New social network enters crowded Vietnam market

A user opens Lotus, a Vietnam's new social media application, in Hanoi, Vietnam September 17, 2019. REUTERS/Kham

HANOI (Reuters) – A new social network has entered the already crowded field in Vietnam as the communist party squeezes US tech giants Facebook and Google with a new cybersecurity law.

Lotus, a social network that allows users to create content and share posts to a home page, had received 700 billion dong ($30.14 million) in funding from tech corporation VCCorp and hoped to raise another 500 billion dong, company General Director Nguyen The Tan said at the launch ceremony.

“Lotus was born not to compete with Facebook or any other social networks,” Tan said late on Monday. “We will focus on content and content creation.”

Information Minister Nguyen Manh Hung, who was at the launch, has urged Vietnamese companies to create viable domestic alternatives to foreign social media platforms which are more difficult for the government to control.

Last month, a Facebook-style app, Gapo, also made its debut. Older domestic social platforms such as VietnamTa and Hahalolo have struggled to build large user bases.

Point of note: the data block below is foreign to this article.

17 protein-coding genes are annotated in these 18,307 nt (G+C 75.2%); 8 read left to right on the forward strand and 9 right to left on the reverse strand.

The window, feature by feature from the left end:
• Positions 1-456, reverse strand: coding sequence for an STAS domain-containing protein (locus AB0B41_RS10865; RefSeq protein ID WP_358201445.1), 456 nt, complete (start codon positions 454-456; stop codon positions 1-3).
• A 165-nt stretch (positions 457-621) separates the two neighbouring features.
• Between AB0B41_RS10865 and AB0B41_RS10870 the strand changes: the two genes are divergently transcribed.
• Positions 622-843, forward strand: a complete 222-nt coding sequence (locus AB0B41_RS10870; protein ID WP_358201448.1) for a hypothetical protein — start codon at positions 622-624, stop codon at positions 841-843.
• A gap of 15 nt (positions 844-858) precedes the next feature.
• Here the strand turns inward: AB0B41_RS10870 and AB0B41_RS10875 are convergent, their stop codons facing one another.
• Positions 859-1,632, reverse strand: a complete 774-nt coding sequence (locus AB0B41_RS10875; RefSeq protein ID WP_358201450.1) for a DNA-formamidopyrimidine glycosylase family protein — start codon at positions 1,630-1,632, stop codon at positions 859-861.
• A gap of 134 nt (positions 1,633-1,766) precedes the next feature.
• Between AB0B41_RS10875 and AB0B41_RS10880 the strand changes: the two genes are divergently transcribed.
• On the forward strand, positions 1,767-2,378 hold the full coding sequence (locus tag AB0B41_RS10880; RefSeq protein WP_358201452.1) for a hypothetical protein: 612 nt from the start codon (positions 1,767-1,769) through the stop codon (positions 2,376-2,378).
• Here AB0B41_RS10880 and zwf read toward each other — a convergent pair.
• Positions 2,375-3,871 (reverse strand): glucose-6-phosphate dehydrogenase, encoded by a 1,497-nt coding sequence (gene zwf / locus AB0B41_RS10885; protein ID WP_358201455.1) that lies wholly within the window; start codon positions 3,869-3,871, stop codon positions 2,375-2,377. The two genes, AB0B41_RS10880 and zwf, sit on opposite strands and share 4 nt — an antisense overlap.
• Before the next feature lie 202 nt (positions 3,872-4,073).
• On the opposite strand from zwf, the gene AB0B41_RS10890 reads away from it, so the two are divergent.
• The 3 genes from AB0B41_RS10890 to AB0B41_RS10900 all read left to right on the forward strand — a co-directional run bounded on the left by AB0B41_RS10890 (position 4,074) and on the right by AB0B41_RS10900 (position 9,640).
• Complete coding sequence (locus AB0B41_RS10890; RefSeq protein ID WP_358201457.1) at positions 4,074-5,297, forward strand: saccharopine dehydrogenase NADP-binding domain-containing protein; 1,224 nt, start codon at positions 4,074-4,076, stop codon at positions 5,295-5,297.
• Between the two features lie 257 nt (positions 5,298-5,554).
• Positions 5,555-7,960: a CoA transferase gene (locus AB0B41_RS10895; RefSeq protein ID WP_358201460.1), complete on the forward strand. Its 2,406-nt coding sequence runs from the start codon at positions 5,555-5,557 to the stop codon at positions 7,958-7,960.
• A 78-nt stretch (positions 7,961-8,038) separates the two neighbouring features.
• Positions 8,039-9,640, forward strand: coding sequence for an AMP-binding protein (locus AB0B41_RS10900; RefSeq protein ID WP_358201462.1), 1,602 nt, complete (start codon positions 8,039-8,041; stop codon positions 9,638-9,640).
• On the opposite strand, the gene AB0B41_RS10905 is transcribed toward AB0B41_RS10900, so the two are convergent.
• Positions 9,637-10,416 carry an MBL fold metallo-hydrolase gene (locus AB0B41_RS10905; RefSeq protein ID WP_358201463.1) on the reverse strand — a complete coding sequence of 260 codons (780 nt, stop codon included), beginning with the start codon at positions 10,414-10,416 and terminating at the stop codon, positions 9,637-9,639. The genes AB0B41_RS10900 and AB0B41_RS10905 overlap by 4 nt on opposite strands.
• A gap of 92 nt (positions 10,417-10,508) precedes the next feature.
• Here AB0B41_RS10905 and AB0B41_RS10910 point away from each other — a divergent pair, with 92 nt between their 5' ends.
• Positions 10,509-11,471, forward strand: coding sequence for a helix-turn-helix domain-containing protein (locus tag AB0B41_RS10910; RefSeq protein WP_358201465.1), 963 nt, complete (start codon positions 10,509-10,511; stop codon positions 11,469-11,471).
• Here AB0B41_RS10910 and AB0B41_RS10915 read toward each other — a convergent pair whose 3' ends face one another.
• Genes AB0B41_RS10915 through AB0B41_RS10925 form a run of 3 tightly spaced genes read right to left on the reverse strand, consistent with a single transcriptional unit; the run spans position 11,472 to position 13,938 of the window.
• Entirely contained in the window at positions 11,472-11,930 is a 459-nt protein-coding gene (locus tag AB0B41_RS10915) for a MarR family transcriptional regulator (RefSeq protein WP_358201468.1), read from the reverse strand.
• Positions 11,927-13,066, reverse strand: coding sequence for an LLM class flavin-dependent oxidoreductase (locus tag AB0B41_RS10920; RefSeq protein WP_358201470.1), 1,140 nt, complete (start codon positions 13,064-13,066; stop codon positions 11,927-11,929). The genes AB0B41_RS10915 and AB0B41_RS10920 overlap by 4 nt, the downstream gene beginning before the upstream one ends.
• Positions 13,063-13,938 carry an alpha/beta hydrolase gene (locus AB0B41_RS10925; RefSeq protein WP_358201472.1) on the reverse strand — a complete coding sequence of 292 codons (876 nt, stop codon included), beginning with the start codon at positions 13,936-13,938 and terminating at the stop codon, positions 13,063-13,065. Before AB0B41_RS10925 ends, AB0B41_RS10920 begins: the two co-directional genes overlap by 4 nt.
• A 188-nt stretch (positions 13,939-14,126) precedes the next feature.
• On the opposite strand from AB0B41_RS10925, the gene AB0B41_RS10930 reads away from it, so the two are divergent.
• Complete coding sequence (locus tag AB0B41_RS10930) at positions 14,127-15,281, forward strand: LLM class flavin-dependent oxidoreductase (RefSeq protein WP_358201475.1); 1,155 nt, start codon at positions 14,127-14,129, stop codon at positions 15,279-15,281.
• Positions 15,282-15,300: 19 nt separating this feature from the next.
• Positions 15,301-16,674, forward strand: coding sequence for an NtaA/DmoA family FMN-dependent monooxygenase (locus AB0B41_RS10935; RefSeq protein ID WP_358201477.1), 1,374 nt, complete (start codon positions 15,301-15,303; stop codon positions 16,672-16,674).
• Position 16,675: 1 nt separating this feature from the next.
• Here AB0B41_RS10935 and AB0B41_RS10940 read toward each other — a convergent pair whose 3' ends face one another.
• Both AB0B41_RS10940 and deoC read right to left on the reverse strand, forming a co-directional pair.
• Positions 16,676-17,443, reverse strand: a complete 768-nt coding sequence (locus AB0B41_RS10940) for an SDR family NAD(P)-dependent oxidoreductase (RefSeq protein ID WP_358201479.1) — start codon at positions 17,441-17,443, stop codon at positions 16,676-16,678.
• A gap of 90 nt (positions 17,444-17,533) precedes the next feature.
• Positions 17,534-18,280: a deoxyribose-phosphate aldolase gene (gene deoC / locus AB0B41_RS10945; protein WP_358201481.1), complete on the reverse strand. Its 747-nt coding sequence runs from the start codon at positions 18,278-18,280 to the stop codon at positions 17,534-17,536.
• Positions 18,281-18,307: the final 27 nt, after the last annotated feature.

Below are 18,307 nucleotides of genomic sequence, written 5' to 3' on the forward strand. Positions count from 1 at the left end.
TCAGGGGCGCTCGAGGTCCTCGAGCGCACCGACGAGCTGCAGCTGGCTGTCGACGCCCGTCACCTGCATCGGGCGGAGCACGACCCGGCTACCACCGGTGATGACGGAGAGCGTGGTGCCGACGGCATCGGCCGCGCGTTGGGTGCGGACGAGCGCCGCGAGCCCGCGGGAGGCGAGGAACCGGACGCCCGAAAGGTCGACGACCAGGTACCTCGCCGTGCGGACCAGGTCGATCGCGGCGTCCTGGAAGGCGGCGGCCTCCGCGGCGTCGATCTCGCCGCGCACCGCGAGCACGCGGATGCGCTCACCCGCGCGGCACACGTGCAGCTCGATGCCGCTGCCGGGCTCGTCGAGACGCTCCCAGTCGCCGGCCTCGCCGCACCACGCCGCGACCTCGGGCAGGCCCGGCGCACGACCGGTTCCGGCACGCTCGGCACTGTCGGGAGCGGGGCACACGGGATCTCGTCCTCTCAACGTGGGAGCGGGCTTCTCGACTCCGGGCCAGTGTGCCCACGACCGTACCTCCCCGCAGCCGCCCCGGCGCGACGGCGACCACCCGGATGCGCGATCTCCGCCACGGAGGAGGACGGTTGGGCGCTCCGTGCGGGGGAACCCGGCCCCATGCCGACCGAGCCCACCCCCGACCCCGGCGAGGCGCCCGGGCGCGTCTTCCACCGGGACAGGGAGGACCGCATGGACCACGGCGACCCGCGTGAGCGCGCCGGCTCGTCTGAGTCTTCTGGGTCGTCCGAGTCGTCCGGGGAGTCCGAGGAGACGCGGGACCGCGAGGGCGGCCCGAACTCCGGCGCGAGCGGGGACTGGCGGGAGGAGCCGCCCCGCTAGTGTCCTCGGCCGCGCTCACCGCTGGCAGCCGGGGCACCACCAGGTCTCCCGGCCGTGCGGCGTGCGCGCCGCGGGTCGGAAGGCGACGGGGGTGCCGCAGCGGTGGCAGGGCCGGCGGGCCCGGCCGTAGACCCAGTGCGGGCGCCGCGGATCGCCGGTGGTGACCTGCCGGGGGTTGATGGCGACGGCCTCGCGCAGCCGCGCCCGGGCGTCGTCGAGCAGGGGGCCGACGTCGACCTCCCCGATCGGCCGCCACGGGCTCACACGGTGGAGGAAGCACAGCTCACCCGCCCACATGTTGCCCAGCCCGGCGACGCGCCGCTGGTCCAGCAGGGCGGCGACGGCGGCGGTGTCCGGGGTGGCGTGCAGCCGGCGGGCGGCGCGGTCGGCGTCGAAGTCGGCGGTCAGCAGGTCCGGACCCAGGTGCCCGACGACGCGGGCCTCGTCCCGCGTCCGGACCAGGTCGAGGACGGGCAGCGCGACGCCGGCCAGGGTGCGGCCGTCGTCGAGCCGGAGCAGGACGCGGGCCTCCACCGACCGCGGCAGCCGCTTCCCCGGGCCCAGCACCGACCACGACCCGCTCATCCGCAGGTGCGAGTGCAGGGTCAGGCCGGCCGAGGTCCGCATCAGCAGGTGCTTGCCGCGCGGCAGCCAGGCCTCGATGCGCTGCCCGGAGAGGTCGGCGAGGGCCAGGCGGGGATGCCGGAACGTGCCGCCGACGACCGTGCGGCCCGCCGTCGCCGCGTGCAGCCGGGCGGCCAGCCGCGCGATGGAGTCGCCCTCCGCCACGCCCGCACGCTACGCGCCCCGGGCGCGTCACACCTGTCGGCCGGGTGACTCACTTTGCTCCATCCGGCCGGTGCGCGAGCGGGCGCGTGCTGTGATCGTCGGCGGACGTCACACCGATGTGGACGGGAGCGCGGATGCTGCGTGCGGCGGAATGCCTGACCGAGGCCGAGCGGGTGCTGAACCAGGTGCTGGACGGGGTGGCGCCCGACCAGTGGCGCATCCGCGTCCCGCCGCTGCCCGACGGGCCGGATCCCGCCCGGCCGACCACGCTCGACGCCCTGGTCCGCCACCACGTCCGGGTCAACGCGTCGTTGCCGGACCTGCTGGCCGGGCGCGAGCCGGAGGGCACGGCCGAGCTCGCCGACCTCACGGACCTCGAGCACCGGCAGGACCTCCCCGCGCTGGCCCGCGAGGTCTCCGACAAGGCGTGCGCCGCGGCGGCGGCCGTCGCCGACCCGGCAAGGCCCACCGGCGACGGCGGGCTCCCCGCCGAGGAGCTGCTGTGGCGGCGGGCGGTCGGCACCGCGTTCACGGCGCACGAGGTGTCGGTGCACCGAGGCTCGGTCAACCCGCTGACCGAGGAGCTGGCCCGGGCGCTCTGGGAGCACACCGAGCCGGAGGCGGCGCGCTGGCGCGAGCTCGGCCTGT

Hung said he hoped that eventually the number of Vietnamese people using domestic social networks would be as high as the number using foreign platforms.

There were 58 million Facebook users and 62 million Google accounts in Vietnam as of August, government data showed. There are no comparable figures for domestic networks.

Despite economic liberalisation and increasing openness to social change since the 1990s, the ruling Communist Party retains tight media censorship and does not tolerate dissent.

Several activists and dissidents have been arrested or jailed for posting online content considered to be “anti-state”.

Vietnam has tightened internet rules over the past few years, culminating in a cybersecurity law which came into effect in January requiring foreign companies like Facebook to set up local offices and store data in the country.

($1 = 23,224 dong)

(Reporting by Phuong Nguyen; Editing by Stephen Coates)

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